Only 3 parts left in this Armor 17 story. It’s Week 337 of #ThursThreads, hosted by Siobhan Muir. Please go read all the entries in this week’s #ThursThreads. They are always fun to read. And there are some great writers who turn out weekly.

Miranda Kate’s Mid-Week Challenge : 2017/11/01

Momma and Daddy brought me to the museum on Sunday. I’d never been to the museum. Momma was in her wheelchair, and Daddy pushed her around. He told me, “Today, Sally. We go where Momma wants to go. And we look at everything Momma wants to see.”

I held Momma’s hand, and kissed her cheek. “Xacly!” Momma was sick. She’d been sick a long time. And I worried about her. So, when Daddy asked if I wanted to do something, I’d said, “Let’s do something Mommy wants to do! Let’s let Mommy have some fun!”

And Momma wanted to visit the museum. To look at the pictures, and the paintings, and the statues. I didn’t care if none of them looked interesting to me, because Momma liked them.

I remember what she said to Daddy, “They have a special photography exhibit at the museum. Let’s go to that. I want to see the art. And the beautiful pictures.”

So, on Sunday, we were at the museum. Momma didn’t say much. But I knew it meant a lot to her to see the drawings, and the statues, because she cried. She sat in her chair, and stared at some of them, and smiled, and cried. “You like this one, don’t you Momma?” I squeezed Momma’s hand.

“Yes, sweetheart. I like this one.”

We took as long as Momma wanted to look through the drawings, and the statues. Daddy stood behind her, and I stood next to her. Her wig looked really pretty that day. All blonde, with just the right flip at the end. I stopped the museum guard and said, “Doesn’t my Momma look beautiful today?”

I remember he nodded, and he smiled, “Yes, indeed. She certainly does.”

It took forever. Well. Maybe not forever. But Momma did finally get to the photography stuff she wanted to see. A bunch of pictures someone took with a camera. I remember looking at them, and wondering how they did it. How they got everything to look just that way. Because. I’d never seen anything like them.

Momma squeezed my hand and smiled at me, “Do you see any pictures you really like?” When I didn’t answer, she told me to look around, “Go see all the pictures, honey. Go look at them all, and then show me the ones you like the most.”

Daddy stayed with her, and they moved from one picture to another. Momma smiled at some, and cried at some, and laughed at some. I loved it when Momma laughed. She didn’t laugh enough. Sometimes she didn’t laugh or smile for days. It made me really sad. It made me ask God to teach me how to make her laugh and smile again.

I did what Momma wanted me to. I wandered around among the pictures, and looked at them, to find at least one that I liked. A lot of them looked the same to me. Buildings, with some person in front of them. Lots of strange clothing on people. And things that looked like bed sheets blown into them by the wind. And big buckets of colored water dumped on them.

It was strange, and I didn’t get it. But I saw Momma liked the pictures, so I didn’t say anything about them.

Until I found a picture I didn’t understand. It had a pretty ballerina in it. She was so pretty, standing on her tiptoes, her back arched, her arms thrown back, and her head thrown back, and her hair all fluffed out behind her. She was in this cloud of red, like the same red when you cut your finger, or skin your knee, and bleed. I tried to figure that one out. What was it a picture of? I didn’t know.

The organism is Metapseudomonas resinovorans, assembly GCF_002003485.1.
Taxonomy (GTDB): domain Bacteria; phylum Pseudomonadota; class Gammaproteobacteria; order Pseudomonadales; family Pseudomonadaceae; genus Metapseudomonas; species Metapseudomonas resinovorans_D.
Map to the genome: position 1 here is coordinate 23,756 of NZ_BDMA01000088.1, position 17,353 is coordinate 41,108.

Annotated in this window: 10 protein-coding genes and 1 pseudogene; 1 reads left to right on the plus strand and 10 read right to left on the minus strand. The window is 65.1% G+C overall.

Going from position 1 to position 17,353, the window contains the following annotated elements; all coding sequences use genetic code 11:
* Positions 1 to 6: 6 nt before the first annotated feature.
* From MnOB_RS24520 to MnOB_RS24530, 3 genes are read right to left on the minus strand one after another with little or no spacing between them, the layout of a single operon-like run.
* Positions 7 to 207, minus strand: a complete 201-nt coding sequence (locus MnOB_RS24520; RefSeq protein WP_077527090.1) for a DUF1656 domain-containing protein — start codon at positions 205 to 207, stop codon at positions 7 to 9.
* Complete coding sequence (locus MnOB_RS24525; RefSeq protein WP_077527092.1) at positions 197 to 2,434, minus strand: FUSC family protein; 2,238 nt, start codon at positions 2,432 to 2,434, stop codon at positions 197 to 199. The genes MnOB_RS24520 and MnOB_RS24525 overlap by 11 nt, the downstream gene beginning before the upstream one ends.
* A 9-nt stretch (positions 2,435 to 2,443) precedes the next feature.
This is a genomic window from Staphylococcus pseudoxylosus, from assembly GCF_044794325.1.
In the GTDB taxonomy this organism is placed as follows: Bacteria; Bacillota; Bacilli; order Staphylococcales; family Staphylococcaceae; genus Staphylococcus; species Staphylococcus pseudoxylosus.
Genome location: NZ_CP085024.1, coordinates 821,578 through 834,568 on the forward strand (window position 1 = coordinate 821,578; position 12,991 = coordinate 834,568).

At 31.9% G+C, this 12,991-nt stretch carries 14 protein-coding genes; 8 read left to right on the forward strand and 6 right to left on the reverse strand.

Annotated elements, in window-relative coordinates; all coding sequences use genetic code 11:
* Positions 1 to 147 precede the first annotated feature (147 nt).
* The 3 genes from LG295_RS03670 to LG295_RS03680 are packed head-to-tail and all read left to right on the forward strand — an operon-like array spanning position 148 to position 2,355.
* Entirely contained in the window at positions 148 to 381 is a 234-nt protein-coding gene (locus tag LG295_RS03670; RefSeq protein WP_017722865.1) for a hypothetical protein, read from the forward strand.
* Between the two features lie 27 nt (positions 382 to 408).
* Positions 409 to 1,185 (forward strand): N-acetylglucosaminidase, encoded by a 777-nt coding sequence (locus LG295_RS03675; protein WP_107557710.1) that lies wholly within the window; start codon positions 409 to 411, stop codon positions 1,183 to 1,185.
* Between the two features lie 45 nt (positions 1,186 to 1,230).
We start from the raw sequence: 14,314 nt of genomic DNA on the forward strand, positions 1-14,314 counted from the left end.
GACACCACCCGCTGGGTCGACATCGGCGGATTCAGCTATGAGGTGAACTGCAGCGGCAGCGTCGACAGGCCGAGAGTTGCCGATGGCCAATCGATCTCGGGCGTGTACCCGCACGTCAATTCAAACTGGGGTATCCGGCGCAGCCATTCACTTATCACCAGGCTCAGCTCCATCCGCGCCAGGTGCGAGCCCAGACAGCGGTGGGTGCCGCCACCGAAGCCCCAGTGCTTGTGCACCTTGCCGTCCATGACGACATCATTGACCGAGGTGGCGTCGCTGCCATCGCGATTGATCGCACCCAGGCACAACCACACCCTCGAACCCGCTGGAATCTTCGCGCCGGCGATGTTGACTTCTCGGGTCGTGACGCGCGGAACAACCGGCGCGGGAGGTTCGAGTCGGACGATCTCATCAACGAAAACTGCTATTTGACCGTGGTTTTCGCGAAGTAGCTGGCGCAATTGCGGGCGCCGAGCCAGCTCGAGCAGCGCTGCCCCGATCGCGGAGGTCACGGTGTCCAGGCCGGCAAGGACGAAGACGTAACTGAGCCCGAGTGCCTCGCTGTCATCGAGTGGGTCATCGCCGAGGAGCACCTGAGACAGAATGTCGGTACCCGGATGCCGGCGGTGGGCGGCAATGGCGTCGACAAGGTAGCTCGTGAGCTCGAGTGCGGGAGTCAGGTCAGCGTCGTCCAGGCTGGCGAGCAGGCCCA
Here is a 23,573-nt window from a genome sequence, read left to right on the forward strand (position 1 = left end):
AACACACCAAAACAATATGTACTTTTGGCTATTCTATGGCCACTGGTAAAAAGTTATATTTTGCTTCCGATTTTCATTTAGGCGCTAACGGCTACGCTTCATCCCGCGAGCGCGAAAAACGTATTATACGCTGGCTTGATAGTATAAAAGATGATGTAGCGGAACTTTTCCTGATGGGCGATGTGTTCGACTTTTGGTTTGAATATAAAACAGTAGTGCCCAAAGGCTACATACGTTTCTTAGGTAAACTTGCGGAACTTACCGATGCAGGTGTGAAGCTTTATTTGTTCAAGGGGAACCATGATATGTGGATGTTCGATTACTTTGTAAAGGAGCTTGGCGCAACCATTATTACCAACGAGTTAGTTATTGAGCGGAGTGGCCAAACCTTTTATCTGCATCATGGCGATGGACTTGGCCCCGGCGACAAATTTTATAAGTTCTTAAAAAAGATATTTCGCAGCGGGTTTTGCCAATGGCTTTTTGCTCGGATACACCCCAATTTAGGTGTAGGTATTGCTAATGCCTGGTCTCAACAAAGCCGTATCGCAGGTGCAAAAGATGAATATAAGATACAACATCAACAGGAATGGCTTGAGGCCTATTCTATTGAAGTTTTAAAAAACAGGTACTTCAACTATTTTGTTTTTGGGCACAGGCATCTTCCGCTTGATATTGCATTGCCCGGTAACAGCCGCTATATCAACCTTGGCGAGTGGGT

So, I picked it as the picture I liked. And I did like the pretty ballerina in it. I wondered if I would ever be that pretty. And if Momma had been that pretty before she got sick.

Momma saw me standing in front of the picture, and she had Daddy bring her over to see what I’d found. “Did you find a picture you like?”

“Yes, Momma. I did.” I pointed at the picture. “She’s really pretty. I like her.”

Momma smiled. “Yes, she is.”

“Momma? What does the red stuff mean? I don’t understand the red stuff. It’s like it’s exploding out of her.”

Momma held my hand. “It’s symbolic, you know.”

“Sym-bol-ic?” That was a new word. I didn’t know that word. “It looks like blood is exploding from her, Momma. What does that mean?”

Momma put her arm around me. Which I thought was nice. I loved it when Momma hugged me. “Well, Sally. This is a special picture. It tries to capture what beauty is with the pretty ballerina. And she is beautiful, isn’t she.”

I nodded.

“But, the picture also tries to show that beauty like hers has a cost. A price. That our society makes her pay, just because she was born beautiful.”

“I don’t understand, Momma.” I looked at the ballerina. She had her eyes closed, and she wasn’t smiling. “It’s like she’s not having fun.”

“That’s right, Sally. That’s right. She’s not having fun. Because. She’s beautiful, and the world won’t let her have fun.” Momma hugged me tighter. “It’s a beautiful photograph. And it makes me wish you didn’t have to grow up, and learn what it’s saying.”

905 Words (Yes, I’m over the limit. So what?)
@mysoulstears


Miranda Kate‘s weekly short fiction challenge is in it’s 28th week. Unfortunately, this for the 27th week. This time, I saved the prompt for #NaNoWriMo, and this is a clip of the #NaNoWriMo story I’m working on. You can read about the challenge here. The picture was a perfect match to the story, so I had to wait to write. Please, go read Miranda’s short tale this week, and any others that showed up. They are always little works of art, crafted with words, meant to be shared, and enjoyed.